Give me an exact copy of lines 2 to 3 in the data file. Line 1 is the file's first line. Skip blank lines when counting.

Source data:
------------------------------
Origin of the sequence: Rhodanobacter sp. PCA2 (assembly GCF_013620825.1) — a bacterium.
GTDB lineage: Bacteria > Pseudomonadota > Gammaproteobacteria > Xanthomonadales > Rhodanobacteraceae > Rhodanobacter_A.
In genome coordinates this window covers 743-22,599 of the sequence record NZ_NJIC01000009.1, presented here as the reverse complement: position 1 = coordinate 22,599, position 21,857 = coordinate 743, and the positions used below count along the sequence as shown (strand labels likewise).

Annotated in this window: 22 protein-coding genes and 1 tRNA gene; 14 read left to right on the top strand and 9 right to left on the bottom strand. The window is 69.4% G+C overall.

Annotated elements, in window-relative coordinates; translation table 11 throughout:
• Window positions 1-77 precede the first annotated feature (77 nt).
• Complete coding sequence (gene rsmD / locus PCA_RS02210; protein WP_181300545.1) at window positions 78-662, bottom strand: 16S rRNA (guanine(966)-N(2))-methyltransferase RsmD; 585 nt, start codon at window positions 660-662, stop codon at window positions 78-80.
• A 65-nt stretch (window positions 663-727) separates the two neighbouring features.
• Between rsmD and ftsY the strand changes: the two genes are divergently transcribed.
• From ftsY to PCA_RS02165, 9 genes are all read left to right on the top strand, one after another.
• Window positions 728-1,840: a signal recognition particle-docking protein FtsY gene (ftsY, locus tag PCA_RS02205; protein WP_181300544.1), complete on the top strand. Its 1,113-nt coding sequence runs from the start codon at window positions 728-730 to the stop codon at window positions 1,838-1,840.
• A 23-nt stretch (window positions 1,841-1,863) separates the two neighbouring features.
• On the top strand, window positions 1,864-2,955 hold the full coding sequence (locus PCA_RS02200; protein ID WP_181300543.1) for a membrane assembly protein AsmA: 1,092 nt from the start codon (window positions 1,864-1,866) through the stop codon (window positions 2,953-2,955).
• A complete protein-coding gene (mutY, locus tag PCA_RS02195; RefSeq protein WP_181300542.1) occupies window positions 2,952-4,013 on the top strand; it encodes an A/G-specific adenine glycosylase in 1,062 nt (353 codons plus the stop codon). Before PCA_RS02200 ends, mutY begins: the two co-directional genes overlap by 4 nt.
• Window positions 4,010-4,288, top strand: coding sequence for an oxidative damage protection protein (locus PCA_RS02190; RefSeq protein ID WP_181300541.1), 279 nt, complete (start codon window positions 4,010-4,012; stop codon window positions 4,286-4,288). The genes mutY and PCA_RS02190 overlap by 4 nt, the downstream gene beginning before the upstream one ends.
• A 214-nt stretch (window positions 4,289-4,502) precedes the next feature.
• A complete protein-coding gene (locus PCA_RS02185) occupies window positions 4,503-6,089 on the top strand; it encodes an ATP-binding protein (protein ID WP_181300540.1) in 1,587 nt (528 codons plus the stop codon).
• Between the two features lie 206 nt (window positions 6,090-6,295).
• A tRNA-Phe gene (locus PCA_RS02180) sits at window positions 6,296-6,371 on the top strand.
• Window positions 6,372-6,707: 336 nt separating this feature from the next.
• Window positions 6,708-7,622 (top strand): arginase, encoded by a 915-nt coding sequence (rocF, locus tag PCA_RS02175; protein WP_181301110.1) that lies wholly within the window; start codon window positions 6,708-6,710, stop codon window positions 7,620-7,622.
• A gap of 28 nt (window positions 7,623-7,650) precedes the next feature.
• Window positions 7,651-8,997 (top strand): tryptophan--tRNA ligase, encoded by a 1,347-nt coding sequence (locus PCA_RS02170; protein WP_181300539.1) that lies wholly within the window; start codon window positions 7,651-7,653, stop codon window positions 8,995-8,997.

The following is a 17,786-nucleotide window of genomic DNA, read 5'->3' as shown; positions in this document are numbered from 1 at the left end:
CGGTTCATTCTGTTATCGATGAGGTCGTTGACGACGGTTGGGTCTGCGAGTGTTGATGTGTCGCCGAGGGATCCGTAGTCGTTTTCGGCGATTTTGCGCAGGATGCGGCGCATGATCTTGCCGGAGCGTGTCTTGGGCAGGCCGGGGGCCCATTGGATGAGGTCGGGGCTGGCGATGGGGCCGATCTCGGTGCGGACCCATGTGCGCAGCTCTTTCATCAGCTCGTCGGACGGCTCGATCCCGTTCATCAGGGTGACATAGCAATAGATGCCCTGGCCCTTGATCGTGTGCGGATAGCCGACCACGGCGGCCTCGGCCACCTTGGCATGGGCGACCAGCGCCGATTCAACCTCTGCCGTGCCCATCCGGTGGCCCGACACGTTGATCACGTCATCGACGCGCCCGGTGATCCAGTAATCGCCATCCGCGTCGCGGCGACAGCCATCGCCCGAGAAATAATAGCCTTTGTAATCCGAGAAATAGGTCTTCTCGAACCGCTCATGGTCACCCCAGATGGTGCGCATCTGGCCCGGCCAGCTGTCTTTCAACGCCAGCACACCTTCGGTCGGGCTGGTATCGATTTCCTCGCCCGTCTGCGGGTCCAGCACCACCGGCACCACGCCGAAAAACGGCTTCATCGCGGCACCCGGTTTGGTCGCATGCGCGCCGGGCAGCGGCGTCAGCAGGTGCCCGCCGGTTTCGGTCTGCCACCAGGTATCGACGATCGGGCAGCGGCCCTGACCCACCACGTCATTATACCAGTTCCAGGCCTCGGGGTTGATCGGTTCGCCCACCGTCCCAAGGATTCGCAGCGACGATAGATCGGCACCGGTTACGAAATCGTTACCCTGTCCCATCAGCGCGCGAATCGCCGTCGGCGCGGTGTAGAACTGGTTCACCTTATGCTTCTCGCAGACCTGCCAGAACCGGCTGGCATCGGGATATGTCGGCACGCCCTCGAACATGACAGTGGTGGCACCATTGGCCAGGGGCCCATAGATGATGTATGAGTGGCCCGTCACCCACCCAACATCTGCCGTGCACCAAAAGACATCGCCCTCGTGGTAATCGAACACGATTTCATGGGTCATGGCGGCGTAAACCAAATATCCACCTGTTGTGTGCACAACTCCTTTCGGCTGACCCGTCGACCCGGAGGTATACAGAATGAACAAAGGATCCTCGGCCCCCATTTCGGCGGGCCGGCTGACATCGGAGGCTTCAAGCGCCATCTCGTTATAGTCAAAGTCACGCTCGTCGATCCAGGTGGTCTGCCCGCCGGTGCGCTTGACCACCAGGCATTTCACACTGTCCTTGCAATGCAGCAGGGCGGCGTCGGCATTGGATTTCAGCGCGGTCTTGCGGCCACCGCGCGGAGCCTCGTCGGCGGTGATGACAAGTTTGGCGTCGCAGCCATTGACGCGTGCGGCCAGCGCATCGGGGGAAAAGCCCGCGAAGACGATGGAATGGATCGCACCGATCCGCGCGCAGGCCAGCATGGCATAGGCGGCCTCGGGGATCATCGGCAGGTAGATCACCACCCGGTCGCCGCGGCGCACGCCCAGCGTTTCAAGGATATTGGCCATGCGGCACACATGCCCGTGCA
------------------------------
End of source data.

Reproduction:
GTDB lineage: Bacteria > Pseudomonadota > Gammaproteobacteria > Xanthomonadales > Rhodanobacteraceae > Rhodanobacter_A.
In genome coordinates this window covers 743-22,599 of the sequence record NZ_NJIC01000009.1, presented here as the reverse complement: position 1 = coordinate 22,599, position 21,857 = coordinate 743, and the positions used below count along the sequence as shown (strand labels likewise).